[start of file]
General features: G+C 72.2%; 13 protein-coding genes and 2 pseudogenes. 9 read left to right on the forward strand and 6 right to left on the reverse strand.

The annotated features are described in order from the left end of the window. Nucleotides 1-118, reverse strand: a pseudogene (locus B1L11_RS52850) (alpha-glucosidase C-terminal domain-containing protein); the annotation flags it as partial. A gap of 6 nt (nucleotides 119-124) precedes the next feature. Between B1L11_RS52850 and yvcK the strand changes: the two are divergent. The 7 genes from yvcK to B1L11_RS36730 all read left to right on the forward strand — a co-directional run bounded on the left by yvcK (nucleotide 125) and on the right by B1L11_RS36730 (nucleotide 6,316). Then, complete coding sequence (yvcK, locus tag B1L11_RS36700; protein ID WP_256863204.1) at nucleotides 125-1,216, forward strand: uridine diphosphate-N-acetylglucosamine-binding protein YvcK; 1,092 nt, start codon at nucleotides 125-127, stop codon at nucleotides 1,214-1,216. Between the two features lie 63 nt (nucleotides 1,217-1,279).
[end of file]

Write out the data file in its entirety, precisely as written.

General features: G+C 72.2%; 13 protein-coding genes and 2 pseudogenes. 9 read left to right on the forward strand and 6 right to left on the reverse strand.

The annotated features are described in order from the left end of the window. Nucleotides 1-118, reverse strand: a pseudogene (locus B1L11_RS52850) (alpha-glucosidase C-terminal domain-containing protein); the annotation flags it as partial. A gap of 6 nt (nucleotides 119-124) precedes the next feature. Between B1L11_RS52850 and yvcK the strand changes: the two are divergent. The 7 genes from yvcK to B1L11_RS36730 all read left to right on the forward strand — a co-directional run bounded on the left by yvcK (nucleotide 125) and on the right by B1L11_RS36730 (nucleotide 6,316). Then, complete coding sequence (yvcK, locus tag B1L11_RS36700; protein ID WP_256863204.1) at nucleotides 125-1,216, forward strand: uridine diphosphate-N-acetylglucosamine-binding protein YvcK; 1,092 nt, start codon at nucleotides 125-127, stop codon at nucleotides 1,214-1,216. Between the two features lie 63 nt (nucleotides 1,217-1,279).